IoT news of the week for August 24, 2018 – Stacey on IoT

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It’s not always the answers to a question, but what you ask, that matters: Figuring out how to hold algorithms accountable is a big topic today. This is a good thing, but the author of this article wonders if we’re even asking the right questions in AI research. For example, instead of focusing on the fact that most facial recognition algorithms are biased against people of color, should we perhaps ask if we should deploy these widespread facial recognition systems at all? The author argues that corporate interests in AI have led academic researchers and governments to ask the wrong questions and focus on AI as a tool to serve corporations as opposed to broader societal goals. He’s not wrong. (Real Life Mag)

Latch raises $70 million: Latch, a startup that makes connected locks for apartment buildings, has raised $70 million. I wrote about the company back in May, along with an enterprise access provider. Latch’s tech handles both individual apartment locks as well as access to the building and public areas. The funding round was led by Brookfield Ventures, the investment arm of Brookfield Asset Management, which is installing Latch into its properties under development. Latch also announced a deal with UPS earlier this summer, which lets UPS delivery drivers access mailrooms with Latch codes. (TechCrunch)

Yale locks now work with Comcast Xfinity home: As of last quarter, Comcast had 1.2 million subscribers to its Xfinity Home security and home automation service. Now those customers can have their Yale locks integrated into their smart home systems, thanks to a deal struck between the two companies. Customers will need the Yale Assure locks and a Yale Zigbee network module. (Security Systems News)

Are these the smart roads we’re waiting for? This story talks about a bed of sensors the State of Colorado is installing in Denver; it also acts as a profile of sorts for a company called Integrated Roadways. The Colorado officials talk about how the smarter roadway could help emergency officials detect accidents on remote stretches of road; alerts from the sensors could facilitate getting help to motorists in a crash more quickly. The CEO of the company focuses on the revenue-generating potential of looking at roads as a platform. He suggests that in addition to public safety, developers might want information about the number of cars passing an area, insurance firms might want data about accidents, and telecommunications firms might want to embed antennas into the road. And he argues that If such customers paid Integrated Roadway it would help lower the cost of roads for governments. I wonder, though, if we’re rapidly entering a turnaround in the era where government-funded infrastructure is seen as a waste and corporate handouts are seen as a tool to help reduce taxes. In the connected future, we’re going to be increasingly giving up much more than we think. (IEEE)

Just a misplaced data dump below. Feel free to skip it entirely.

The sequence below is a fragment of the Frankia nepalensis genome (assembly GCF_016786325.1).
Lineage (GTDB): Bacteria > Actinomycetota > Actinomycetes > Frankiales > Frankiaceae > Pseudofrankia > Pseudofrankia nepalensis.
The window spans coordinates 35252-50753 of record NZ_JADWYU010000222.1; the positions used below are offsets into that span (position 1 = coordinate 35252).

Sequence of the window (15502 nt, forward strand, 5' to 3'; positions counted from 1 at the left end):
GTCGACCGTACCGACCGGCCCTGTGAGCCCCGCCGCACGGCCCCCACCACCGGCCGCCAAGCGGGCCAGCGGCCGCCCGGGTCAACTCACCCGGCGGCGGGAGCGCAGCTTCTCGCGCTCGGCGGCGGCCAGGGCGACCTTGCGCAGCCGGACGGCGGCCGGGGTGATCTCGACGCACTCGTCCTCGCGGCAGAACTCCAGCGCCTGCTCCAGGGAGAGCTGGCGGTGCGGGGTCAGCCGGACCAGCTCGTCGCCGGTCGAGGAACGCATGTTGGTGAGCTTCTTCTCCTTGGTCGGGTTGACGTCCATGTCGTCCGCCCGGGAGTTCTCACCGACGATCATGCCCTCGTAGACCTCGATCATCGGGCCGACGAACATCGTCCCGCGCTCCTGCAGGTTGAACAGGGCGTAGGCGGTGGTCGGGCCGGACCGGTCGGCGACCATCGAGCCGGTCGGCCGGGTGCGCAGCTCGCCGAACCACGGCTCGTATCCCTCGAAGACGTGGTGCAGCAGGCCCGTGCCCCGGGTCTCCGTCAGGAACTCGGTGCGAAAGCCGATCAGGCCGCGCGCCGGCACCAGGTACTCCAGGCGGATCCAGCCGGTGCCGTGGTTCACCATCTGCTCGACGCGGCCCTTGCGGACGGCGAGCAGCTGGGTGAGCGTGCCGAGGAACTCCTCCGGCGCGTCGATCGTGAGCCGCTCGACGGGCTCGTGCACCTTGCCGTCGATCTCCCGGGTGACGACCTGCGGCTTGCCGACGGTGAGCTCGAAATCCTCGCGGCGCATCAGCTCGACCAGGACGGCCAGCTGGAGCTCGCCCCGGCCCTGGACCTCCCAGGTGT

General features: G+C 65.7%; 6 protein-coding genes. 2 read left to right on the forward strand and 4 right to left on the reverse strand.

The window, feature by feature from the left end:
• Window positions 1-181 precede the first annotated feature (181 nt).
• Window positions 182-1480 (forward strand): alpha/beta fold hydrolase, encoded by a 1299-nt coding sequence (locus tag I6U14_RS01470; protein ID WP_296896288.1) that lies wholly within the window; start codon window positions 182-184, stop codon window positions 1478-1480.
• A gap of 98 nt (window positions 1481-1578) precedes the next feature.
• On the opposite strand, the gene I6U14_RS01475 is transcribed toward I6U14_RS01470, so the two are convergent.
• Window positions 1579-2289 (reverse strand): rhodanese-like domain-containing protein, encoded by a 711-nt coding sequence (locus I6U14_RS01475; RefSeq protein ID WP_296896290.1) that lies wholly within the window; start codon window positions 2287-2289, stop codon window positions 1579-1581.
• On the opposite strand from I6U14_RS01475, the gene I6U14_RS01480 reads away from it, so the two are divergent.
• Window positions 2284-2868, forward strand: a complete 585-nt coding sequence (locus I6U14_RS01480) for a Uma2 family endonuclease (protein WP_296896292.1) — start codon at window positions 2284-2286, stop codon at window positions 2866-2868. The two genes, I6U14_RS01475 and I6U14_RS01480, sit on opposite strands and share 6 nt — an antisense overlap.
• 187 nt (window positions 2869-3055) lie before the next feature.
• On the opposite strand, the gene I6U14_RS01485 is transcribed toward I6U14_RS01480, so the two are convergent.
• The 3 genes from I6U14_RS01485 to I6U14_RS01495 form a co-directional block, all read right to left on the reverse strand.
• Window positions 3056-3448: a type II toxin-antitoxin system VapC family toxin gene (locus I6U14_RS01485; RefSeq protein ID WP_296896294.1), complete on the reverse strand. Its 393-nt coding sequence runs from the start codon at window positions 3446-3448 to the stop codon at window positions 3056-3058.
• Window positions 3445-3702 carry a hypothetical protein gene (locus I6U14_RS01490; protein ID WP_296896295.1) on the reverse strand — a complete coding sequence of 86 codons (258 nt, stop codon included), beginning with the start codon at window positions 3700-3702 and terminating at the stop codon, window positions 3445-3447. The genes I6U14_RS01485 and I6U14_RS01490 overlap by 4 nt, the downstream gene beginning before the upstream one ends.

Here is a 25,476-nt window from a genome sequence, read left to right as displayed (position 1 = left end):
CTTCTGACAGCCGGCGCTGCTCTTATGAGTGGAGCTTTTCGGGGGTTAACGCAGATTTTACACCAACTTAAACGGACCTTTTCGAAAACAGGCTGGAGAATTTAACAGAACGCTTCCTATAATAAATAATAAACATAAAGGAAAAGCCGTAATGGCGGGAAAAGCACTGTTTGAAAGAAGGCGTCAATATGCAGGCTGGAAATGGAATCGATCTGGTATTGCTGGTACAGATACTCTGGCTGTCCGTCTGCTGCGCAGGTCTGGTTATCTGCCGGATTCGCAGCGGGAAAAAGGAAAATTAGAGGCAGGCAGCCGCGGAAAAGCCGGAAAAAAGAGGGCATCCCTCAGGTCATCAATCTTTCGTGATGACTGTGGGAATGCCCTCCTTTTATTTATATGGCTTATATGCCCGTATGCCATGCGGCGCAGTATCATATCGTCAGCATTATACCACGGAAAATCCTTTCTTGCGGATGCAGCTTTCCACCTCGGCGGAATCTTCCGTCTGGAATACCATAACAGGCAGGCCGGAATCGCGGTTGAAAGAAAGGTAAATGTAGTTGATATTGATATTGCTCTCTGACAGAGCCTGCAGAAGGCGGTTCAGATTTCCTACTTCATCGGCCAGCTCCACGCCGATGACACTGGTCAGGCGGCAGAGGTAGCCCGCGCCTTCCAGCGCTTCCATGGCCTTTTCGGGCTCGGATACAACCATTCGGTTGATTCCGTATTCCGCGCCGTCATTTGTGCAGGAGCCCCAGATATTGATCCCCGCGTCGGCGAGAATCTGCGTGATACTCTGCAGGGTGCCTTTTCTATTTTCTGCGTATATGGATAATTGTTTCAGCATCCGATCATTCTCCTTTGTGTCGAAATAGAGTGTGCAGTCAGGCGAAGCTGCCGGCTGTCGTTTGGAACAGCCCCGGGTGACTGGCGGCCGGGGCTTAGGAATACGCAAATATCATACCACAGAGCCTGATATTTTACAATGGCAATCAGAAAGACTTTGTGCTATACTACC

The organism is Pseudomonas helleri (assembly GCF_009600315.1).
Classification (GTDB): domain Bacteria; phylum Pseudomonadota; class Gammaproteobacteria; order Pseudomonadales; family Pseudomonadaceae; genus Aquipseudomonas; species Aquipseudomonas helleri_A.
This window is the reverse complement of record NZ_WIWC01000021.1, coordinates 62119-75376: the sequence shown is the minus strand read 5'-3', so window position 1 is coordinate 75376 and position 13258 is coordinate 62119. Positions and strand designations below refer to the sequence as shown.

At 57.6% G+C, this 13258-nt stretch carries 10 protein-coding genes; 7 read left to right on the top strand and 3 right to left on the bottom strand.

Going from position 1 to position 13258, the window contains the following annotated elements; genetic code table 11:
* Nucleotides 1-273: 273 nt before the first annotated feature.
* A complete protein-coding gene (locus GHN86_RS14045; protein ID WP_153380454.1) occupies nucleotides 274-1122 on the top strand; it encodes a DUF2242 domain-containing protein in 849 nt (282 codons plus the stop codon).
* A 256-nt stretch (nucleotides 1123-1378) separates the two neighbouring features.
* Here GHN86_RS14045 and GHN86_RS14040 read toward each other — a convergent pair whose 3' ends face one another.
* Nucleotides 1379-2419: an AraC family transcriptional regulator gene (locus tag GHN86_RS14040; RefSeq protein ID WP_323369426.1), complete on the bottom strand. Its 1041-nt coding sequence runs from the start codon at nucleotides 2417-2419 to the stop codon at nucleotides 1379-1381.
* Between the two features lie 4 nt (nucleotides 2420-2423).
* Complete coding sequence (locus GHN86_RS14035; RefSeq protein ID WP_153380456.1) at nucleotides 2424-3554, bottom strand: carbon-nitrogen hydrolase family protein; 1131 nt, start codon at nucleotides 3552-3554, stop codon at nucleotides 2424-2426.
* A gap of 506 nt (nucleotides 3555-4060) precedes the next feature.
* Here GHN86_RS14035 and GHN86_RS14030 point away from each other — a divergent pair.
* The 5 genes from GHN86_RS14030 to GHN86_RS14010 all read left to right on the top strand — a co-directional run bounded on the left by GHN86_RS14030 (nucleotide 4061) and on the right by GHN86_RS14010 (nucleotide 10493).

More smart municipal infrastructure news: Last week, we focused on citizens’ rights and roles in the creation of the smart city. This week, we’re talking about connected roads in Colorado and connected suburbs. And along with all of these initiatives, states are becoming aware that some of the data they are gathering might have privacy implications, which means they are starting to create jobs for state-level data privacy officers. Those employees are responsible for ensuring that state workers follow applicable laws and that agencies protect citizen data. And as we place cameras everywhere and start tracking everything from noise levels to pollutants, some of that data will identify citizens and as such, will need to be protected. (GCN)

A taxonomy of edge computing: If all of my efforts to define edge computing haven’t bored you—or if they have left you wanting to know even more—please read this paper, which attempts to categorize all elements of edge computing, fog computing, or whatever buzzword you want to throw at the authors. It’s a good next step toward going deeper. (Arxiv)

Canvass Analytics raises $5 million: Google’s AI venture fund led the round for this industrial automation company. Canvass Analytics uses machine data and AI to help companies automate their industrial equipment. This is still a fairly young field, but it’s growing rapidly as more granular data collection and newer AI models are helping industrialists understand the signals that machines give. (Drone Below)

All the ways you can mess up IoT security: These aren’t actually all of the ways you can mess up IoT security, but the seven that the slide show does present are notable. I normally hate slide shows, but for people trying to wrap their heads around the common places connected devices can be exploited, this is a good overview. (Dark Reading)

Sending a kid off to college? Check out Kevin’s story on how to make dorm rooms smart—and a few of the pitfalls you might encounter. (StaceyonIoT)

IoT news of the week for August 24, 2018 – Stacey on IoT

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